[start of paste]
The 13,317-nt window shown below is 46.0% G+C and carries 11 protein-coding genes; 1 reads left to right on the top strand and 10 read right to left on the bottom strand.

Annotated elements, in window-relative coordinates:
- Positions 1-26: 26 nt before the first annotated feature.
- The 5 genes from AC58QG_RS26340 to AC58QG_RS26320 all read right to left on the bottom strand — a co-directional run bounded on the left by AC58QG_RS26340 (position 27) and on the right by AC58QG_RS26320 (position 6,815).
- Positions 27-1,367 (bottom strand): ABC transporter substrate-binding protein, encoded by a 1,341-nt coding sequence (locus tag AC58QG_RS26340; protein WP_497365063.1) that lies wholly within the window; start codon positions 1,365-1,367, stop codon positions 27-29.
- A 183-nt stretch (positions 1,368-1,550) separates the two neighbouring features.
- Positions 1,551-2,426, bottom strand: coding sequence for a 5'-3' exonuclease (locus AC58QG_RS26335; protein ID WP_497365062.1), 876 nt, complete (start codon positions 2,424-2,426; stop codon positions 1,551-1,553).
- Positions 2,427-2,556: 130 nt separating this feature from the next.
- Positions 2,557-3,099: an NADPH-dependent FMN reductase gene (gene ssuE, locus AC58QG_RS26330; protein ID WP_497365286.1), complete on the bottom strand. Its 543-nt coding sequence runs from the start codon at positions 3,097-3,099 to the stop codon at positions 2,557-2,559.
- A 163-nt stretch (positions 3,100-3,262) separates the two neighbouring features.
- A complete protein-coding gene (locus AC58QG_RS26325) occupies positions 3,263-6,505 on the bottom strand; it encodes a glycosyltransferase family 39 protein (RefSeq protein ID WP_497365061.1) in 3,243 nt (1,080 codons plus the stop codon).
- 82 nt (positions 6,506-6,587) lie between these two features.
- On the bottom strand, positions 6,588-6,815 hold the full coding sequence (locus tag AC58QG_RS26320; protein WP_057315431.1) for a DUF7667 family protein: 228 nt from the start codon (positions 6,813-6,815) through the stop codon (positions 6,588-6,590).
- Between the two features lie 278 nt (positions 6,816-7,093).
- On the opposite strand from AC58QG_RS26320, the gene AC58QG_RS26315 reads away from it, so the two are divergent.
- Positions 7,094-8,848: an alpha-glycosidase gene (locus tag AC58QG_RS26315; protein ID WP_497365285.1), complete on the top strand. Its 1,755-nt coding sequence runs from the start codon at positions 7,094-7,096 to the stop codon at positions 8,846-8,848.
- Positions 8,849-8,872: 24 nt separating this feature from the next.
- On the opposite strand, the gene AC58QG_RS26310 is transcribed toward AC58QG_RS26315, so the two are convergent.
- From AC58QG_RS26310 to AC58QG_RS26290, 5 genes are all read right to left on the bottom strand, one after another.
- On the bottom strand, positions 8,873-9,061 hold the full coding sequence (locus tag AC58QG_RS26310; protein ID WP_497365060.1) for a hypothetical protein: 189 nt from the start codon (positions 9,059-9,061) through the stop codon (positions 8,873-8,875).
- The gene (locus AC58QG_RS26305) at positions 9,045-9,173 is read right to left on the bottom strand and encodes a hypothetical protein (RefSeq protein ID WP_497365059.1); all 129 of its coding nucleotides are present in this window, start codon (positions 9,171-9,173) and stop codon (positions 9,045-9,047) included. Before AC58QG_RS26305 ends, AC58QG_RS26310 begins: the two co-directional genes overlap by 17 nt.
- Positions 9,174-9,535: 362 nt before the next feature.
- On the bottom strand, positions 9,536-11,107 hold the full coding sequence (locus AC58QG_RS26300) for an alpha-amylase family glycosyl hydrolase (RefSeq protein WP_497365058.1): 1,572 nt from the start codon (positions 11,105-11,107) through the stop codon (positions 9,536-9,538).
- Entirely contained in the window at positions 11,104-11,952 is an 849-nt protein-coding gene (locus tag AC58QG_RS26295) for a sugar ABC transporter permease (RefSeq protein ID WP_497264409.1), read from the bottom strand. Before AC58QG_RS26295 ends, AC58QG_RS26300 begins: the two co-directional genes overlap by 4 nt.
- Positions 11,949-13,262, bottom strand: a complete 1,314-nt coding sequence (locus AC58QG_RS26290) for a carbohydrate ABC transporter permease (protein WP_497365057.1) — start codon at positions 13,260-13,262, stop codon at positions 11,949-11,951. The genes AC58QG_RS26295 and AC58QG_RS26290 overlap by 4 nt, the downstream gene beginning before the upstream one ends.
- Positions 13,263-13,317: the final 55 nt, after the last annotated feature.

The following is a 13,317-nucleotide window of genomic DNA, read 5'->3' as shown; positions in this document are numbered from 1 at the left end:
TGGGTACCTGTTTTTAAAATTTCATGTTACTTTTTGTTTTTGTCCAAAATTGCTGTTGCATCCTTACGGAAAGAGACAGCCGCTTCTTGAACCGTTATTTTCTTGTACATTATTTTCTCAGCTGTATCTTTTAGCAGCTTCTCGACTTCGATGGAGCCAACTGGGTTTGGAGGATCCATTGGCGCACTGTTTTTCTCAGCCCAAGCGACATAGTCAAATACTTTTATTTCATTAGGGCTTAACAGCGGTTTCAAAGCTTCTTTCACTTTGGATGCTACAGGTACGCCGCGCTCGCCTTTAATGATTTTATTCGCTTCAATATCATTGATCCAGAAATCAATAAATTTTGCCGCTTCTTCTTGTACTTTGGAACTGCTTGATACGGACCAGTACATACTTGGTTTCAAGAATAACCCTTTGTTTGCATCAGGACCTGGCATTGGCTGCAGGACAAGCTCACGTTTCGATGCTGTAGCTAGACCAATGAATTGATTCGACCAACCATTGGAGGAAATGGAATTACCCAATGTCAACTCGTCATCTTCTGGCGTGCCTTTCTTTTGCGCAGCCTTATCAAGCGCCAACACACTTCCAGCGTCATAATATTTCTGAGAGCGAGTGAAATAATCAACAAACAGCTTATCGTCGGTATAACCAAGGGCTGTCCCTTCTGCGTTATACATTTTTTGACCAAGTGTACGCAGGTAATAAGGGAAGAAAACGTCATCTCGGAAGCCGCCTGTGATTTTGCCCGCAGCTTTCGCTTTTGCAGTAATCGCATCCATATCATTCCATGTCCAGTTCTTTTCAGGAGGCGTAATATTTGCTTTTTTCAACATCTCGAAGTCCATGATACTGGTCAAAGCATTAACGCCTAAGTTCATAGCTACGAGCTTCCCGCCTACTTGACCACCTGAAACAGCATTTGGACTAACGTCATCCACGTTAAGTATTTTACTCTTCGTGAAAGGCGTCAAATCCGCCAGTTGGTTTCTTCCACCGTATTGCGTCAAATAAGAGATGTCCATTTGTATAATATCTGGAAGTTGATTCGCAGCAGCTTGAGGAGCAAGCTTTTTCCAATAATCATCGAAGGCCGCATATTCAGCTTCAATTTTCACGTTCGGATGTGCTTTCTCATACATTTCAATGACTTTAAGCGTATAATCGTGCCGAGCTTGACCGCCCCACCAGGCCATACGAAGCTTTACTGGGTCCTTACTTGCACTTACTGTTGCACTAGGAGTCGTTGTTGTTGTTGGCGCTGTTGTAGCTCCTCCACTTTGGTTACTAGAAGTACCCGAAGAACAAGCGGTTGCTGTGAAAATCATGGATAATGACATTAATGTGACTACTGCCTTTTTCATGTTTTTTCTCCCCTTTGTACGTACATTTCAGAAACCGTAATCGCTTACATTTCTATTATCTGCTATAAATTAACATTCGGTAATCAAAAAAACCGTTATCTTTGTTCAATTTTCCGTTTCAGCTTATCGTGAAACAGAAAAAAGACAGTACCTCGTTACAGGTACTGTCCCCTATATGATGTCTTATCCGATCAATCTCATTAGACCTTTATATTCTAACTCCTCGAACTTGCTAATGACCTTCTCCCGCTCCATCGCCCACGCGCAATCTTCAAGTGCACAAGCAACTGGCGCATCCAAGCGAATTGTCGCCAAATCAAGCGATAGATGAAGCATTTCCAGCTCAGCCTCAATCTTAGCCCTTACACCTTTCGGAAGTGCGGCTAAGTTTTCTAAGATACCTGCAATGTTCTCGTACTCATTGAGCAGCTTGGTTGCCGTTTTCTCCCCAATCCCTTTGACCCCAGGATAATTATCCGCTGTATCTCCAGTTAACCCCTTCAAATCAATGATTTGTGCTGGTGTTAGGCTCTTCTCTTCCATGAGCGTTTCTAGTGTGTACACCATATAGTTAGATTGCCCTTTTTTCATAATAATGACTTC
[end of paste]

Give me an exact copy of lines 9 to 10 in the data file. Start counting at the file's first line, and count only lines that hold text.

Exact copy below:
- Positions 2,557-3,099: an NADPH-dependent FMN reductase gene (gene ssuE, locus AC58QG_RS26330; protein ID WP_497365286.1), complete on the bottom strand. Its 543-nt coding sequence runs from the start codon at positions 3,097-3,099 to the stop codon at positions 2,557-2,559.
- A 163-nt stretch (positions 3,100-3,262) separates the two neighbouring features.